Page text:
Mr. Eric Forth (Bromley and Chislehurst) (Con): Whatever happened to pre-legislative scrutiny? The Leader of the House will recall that his predecessor but one produced a lot of high falutin' undertakings about how parliamentary life was going to be transformed by pre-legislative scrutiny. However, partly owing to the cock-up of last year's legislative programme and the late start this year, there is not much sign of any serious "pre-leg" scrutiny. Will the Leader of the House tell us how many of the Government Bills to be brought before the

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House in this year's programme will be subjected to full-blown, effective, proper pre-legislative scrutiny? Is the undertaking that was given to be honoured?

Mr. Hain: First, I welcome the right hon. Gentleman back to business questions in a reincarnation of his impressive and energetic parliamentary obstructionism. I think that it adds to the quality of our debates and of the House in general.

As the right hon. Gentleman knows, a dozen Bills have been announced as draft Bills that will be subject to pre-legislative scrutiny. That is the largest number ever, and I am sure that he will welcome that for obvious reasons. I wrote to the Chairman of the Liaison Committee, as I indicated a few minutes ago, giving the projected timetable so that the Select Committees involved can set up their own programmes of work. They found that very helpful, and I am sure that the right hon. Gentleman would wish to take any opportunity to get involved as well.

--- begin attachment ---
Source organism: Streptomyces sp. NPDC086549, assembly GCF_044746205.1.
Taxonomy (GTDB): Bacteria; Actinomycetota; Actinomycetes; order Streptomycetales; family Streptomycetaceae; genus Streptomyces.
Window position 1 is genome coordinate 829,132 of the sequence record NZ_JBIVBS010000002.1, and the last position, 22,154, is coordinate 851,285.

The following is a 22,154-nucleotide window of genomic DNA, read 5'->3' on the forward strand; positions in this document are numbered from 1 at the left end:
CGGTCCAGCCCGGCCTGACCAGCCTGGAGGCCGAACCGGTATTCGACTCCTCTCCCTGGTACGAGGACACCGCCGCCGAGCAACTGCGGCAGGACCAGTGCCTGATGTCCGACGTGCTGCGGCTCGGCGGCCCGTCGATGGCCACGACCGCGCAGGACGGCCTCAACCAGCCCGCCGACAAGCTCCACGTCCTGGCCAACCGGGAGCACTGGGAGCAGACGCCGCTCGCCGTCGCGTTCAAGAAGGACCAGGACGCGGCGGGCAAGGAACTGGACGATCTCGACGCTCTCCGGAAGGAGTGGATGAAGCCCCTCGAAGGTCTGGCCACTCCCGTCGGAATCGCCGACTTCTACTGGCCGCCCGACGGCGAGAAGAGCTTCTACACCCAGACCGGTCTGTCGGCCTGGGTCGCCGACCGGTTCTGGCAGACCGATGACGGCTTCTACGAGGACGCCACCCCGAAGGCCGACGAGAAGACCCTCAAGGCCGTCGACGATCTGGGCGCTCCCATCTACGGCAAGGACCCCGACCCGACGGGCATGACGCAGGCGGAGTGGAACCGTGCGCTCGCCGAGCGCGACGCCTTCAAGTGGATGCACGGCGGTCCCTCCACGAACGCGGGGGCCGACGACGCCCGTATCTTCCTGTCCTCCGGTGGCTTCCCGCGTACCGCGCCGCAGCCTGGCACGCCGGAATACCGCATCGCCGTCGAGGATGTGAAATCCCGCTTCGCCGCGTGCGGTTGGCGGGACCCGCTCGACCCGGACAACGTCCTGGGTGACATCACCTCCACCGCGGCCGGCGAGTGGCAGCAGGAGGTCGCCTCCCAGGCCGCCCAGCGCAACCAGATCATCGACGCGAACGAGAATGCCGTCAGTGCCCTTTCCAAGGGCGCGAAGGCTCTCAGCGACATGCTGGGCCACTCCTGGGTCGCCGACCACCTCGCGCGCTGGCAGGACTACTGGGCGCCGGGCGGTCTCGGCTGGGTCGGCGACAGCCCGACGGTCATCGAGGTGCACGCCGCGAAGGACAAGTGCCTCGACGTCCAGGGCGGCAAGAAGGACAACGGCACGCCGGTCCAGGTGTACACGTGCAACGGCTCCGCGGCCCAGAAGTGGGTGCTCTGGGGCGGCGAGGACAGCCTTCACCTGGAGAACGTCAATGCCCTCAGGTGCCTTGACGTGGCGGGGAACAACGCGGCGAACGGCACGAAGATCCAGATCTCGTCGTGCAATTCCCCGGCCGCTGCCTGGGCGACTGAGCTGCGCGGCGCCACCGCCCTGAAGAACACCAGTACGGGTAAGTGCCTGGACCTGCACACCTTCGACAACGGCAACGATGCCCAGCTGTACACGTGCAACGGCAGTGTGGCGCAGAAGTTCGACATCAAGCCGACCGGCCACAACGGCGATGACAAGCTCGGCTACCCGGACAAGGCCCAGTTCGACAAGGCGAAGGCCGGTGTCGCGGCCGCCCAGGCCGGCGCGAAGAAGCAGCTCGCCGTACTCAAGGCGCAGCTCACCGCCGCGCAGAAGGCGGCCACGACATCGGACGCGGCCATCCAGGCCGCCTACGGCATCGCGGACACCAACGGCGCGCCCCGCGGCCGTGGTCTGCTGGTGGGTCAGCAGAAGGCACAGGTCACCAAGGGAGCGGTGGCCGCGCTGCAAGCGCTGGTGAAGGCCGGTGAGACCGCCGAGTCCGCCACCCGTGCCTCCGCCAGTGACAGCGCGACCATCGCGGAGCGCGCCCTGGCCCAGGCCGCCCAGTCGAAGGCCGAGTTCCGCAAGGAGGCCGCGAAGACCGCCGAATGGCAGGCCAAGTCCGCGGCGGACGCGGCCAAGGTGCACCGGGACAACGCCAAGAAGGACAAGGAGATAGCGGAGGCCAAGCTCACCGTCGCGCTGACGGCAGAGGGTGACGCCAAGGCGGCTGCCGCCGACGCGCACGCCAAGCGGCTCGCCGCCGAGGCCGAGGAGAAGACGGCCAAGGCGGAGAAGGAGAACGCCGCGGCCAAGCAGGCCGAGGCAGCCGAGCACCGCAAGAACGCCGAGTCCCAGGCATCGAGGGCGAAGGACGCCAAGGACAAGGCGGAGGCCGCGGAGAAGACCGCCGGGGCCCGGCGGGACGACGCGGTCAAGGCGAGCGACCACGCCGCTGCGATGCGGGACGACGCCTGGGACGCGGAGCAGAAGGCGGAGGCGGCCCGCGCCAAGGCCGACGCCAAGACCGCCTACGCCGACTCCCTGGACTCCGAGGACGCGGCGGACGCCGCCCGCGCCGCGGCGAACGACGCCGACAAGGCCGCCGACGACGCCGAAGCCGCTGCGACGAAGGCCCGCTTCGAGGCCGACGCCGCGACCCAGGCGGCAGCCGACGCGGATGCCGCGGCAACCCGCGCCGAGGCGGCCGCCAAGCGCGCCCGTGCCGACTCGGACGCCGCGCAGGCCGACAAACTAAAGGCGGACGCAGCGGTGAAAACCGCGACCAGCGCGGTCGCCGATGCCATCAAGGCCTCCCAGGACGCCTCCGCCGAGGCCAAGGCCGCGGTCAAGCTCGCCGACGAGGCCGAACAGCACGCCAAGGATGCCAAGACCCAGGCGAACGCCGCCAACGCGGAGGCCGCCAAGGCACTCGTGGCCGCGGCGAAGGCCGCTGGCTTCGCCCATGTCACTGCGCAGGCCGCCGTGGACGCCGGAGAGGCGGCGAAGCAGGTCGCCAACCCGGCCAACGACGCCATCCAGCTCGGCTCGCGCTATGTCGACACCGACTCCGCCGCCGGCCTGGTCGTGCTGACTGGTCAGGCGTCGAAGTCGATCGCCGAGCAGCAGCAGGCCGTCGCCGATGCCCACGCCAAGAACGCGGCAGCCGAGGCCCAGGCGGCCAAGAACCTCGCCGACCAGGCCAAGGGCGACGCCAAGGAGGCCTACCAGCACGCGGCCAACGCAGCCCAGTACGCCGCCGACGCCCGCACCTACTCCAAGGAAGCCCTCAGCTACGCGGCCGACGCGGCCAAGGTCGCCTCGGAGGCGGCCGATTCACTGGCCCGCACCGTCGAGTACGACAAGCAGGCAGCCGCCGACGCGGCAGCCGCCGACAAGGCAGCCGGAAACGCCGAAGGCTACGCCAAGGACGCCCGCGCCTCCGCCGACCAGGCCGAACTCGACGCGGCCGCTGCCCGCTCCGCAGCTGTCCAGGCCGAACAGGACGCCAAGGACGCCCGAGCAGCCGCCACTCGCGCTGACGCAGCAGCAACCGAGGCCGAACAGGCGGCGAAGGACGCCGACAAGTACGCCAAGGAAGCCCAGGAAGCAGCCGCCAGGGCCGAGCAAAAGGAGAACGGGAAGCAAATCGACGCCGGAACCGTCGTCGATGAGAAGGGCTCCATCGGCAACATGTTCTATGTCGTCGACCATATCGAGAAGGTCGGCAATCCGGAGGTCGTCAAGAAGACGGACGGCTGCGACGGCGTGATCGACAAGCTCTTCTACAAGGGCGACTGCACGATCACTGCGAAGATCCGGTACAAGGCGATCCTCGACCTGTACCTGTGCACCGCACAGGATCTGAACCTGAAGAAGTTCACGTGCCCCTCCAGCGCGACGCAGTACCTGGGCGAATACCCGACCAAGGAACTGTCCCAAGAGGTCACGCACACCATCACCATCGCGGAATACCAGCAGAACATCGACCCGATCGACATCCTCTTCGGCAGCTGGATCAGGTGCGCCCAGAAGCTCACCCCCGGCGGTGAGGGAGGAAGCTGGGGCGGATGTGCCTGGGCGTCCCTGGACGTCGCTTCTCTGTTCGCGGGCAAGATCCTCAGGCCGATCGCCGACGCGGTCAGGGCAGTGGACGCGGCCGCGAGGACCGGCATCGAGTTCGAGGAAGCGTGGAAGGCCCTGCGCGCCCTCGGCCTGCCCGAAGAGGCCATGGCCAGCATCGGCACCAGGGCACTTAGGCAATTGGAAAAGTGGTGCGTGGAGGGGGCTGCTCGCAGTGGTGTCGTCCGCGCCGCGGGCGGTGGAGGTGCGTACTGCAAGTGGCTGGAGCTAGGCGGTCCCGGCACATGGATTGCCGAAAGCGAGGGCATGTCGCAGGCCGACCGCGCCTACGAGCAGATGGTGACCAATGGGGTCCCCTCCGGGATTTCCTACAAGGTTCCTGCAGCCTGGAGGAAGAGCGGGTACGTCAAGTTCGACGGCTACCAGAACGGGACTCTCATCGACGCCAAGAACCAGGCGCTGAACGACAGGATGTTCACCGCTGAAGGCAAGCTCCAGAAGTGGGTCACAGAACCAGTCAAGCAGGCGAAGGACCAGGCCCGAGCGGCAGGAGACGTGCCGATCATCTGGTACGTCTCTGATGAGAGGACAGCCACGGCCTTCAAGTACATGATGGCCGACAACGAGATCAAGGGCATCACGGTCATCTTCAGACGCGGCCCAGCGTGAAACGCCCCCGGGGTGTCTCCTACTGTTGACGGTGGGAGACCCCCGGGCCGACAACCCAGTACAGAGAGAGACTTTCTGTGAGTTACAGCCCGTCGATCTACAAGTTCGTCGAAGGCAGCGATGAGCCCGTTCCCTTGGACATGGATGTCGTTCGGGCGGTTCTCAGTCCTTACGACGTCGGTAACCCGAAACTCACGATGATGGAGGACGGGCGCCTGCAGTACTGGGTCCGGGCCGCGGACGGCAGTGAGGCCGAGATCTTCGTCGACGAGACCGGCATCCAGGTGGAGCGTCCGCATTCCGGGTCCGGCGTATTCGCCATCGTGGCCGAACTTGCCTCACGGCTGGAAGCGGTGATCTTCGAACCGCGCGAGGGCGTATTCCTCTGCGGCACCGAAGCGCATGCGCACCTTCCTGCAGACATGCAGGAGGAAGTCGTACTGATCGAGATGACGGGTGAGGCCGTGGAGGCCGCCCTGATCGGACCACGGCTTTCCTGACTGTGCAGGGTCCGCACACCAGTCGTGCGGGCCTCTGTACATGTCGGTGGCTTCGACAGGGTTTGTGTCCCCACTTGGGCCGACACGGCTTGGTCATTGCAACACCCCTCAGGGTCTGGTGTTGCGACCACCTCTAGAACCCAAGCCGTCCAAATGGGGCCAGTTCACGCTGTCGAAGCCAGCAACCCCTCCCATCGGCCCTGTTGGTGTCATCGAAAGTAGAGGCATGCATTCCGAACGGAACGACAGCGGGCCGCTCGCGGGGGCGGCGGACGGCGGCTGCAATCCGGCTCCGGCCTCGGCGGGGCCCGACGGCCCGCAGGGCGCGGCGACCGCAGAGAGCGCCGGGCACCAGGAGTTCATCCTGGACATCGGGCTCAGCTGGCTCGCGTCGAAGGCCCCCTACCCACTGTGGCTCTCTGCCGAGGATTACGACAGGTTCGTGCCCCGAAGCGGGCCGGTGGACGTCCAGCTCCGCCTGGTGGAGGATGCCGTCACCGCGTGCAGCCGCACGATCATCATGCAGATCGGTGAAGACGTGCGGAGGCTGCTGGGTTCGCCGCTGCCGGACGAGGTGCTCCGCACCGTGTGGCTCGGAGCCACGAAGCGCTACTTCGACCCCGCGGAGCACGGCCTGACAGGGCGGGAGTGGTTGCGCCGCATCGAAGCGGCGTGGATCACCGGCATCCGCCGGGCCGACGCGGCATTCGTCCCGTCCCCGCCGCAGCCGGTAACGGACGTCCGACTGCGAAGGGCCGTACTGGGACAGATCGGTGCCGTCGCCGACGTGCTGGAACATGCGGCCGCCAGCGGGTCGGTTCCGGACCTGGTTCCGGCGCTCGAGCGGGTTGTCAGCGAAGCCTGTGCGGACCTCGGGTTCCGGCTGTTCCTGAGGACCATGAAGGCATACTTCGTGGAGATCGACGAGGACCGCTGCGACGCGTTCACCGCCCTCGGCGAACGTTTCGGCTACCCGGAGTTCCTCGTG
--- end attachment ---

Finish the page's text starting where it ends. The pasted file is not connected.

Keith Vaz (Leicester, East) (Lab): I wonder whether my right hon. Friend is a regular viewer of "EastEnders", or does he feel that being Leader of the House is enough exposure to soaps? May I draw his attention to early-day motion 309 and the case it involves?

[That this House notes that Dalip Tahil who plays Dan Ferreira in Eastenders may face removal from Britain for breach of work permit regulations; further notes press reports that he has received a letter from the Home Office rejecting his application to stay and work here; expresses its concern about these reports; and calls upon the Home Secretary to intervene in this case to ensure that Mr Tahil will be allowed to continue in his role not just because he is an excellent actor, and one of the few actors of Asian origin on national television, but also because the Ferreira family with their trials, tribulations and trysts will be left fatherless at this crucial time in all their lives.]

Dalip Tahil is an internationally renowned actor who faces removal from this country, not in the soap but in real life, because of work permit issues. I raised that matter with the Home Secretary on Tuesday, and he promised that officials would speak to me about it. I have just spoken to Mr. Tahil's solicitor and he has made an application to remain in this country under the highly skilled migrant workers scheme. I do not expect the Leader of the House to give me an answer today, but would he draw the attention of the Home Secretary to the early-day motion so that we can have the meeting that was promised?